The March 30 quarterly stocks report confirmed that near-term US corn supplies were very tight. Inventories as of March 1 were reported at 6.009 billion bushels, 140.75 million bushels below the average trade guesstimate and close to 500,000 million bushels below stock levels the same time last year. The March USDA crop report estimated ending stocks as a percentage of consumption at 6.2%, already the lowest level since 1995-96. If disappearance continues at this pace through the end of the marketing year, the carryover would be the lowest in modern history.
The planting intentions report was released concurrently with the stocks report and tempered the bullishness. US farmers are expected to plant a modern-day record 95.864 million acres to corn, 3.943 million acres more than they did for the 2011-12 crop, but far more significant, 1.144 million acres above the trade guesstimate. And estimates from private forecasters have been growing since the report was released. On April 3, Informa Economics raised its estimate to 96.4 million acres.
The market’s reaction in the trading session following the release of the reports was in sync with their implications. Old crop months May and July rose the 40¢-per-bushel daily trading limit, while new-crop December rose only 16¢ per-bushel, widening the spread, which was already indicating near-term tightness to be alleviated by a monster harvest in the fall (Charts 1, 2, and 3).
Most other corn fundamentals that we’ve been following over the past few months, which could affect the short-term supply picture, remain bullish.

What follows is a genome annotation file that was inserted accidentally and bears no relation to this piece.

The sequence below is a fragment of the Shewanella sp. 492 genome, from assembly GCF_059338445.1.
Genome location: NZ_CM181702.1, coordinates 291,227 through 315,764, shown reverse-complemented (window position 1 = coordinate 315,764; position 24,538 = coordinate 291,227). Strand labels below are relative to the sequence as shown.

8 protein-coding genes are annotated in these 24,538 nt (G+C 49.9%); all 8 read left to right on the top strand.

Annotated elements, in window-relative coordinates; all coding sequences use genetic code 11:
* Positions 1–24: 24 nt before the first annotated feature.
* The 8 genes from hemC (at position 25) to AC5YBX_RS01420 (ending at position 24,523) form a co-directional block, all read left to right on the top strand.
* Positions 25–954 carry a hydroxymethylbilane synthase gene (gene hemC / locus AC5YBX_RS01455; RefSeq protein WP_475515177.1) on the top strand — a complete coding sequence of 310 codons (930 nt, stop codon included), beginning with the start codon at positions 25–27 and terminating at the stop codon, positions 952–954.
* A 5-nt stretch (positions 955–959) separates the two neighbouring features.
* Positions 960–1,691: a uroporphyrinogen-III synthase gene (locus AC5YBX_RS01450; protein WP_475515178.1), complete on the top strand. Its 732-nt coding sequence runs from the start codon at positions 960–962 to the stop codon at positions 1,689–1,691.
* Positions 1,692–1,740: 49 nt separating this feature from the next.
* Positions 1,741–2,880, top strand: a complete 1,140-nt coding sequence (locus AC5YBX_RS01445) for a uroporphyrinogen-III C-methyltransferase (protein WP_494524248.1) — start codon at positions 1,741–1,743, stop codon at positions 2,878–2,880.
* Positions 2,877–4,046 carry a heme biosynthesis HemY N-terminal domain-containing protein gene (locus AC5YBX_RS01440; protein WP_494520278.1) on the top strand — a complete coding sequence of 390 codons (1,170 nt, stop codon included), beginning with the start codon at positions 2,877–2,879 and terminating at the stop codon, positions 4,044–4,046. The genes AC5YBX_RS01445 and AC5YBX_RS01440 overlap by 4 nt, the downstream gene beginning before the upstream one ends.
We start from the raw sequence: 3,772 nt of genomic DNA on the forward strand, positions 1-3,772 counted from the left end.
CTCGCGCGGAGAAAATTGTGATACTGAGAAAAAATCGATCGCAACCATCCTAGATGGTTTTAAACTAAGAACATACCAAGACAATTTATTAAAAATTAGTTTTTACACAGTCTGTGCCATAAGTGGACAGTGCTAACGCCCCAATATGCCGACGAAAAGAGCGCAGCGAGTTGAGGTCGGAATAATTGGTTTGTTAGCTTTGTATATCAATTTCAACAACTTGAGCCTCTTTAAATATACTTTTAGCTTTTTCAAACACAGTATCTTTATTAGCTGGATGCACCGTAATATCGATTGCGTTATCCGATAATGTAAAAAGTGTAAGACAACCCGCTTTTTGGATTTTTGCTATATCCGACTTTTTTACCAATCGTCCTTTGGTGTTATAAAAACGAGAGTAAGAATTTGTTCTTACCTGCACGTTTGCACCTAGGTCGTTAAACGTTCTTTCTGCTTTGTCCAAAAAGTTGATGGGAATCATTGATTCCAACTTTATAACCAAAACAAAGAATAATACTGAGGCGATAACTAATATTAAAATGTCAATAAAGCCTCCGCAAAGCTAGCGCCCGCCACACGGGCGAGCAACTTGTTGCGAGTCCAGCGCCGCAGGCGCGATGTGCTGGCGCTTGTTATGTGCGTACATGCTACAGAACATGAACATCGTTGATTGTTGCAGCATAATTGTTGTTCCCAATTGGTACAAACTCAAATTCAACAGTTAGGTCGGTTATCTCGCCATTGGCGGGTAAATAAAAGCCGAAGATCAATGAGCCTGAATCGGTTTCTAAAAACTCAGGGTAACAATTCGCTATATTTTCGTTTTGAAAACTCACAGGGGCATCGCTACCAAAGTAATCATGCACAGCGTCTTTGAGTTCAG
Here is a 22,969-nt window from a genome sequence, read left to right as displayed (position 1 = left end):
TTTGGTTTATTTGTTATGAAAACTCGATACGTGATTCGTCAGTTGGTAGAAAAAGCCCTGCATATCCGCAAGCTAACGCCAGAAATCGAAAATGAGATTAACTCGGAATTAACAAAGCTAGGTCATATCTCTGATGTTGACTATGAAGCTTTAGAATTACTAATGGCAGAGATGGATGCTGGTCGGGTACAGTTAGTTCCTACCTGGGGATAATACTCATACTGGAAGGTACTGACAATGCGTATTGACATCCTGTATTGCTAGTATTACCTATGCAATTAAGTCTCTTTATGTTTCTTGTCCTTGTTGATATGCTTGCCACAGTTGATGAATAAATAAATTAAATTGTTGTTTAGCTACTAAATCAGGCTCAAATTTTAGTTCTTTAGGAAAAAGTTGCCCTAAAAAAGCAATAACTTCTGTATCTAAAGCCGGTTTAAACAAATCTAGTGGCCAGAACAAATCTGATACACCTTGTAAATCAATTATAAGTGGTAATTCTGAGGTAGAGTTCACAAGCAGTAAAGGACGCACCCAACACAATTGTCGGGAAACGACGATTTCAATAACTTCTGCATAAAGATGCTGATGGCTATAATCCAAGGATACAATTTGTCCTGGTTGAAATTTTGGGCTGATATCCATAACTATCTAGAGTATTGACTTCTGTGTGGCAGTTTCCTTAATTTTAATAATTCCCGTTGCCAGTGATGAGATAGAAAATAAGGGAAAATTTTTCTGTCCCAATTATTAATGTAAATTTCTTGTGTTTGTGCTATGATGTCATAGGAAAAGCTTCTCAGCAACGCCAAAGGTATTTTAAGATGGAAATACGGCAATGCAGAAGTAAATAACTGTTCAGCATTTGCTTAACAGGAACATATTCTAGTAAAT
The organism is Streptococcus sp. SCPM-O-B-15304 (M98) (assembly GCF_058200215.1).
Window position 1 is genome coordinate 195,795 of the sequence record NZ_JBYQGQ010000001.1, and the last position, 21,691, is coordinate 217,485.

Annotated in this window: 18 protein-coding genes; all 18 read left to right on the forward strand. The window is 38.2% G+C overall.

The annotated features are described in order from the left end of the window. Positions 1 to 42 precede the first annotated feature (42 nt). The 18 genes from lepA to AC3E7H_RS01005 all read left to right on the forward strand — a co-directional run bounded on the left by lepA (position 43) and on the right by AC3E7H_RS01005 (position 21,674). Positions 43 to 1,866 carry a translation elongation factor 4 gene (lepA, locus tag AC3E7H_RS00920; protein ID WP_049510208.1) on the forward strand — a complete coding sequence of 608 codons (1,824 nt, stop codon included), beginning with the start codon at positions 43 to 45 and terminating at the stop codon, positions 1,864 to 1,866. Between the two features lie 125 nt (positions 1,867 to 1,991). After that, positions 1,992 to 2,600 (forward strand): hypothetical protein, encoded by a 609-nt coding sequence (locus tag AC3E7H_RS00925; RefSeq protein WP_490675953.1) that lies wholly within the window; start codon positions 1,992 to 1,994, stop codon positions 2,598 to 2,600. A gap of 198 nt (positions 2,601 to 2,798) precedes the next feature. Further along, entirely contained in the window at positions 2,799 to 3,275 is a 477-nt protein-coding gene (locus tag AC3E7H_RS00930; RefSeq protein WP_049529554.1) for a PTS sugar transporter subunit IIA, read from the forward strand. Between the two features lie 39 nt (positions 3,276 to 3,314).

Complicating matters is further confirmation that the Argentinean crop was truly a disaster. Estimates have now slipped below 20 million tonnes, down from the USDA’s March crop report estimate of 22 million tonnes, and down as much as 10 million tonnes from early season estimates, which were based on a vastly expanded planted area.
Late last year the US government stopped protecting the corn-based ethanol industry by removing the import tax on Brazilian sugar based ethanol and halting subsidies to US ethanol producers. Any impact from the elimination of the import tariff, however, has been delayed for the foreseeable future. For the moment, Brazil cannot produce enough ethanol to meet the needs of domestic demand and long-term export commitments, let alone enter into new export agreements with US importers. Brazil is actually a net importer of ethanol.
We are not quite that bullish, however. The quarterly stocks report has proven to be a major market mover for corn over the past year or so, with the USDA finding and losing hundreds of millions of bushels from quarter to quarter. This report was no different. In the days leading up to the report, the price of old crop contract months dropped sharply to multi-month lows, only to have the results of the report send the market back to the high end of the range (not beyond, though).
The export market is key to any sustained tightness, and the hard facts do not support the kind of tightness that market participants seem to be trading on.
The USDA estimate for 2011-12 US exports is 43.18 million tonnes, down 7.3% from last season. Commitments stand at 34 million tonnes, which is down 12.5% from the same time last year. There have been some weeks in which commitments surprised to the upside, but even with the poor South American crops, foreign purchases will shift to Argentinean and Brazilian origins soon enough, leaving the prospect for US exporters to meet the export target in question.
If we muddle through this marketing year, the record acreage on which US farmers are planting their corn crops should serve to replenish US stocks. We should remember that last year’s inclement weather drove the national average yield down to 147.2 bushels per acre (bpa), down from 152.8 bpa the previous year and a record 164.7 bpa in 2009-10. A return to normal yields will overwhelm the silos.
It would be dangerous to take an outright short position in corn when the crop has not even been planted. We continue to advise a long July wheat/short July corn spread (Chart 4), believing that the historical anomaly of wheat trading at or near the price of corn is unsustainable given developments in both the corn and wheat markets.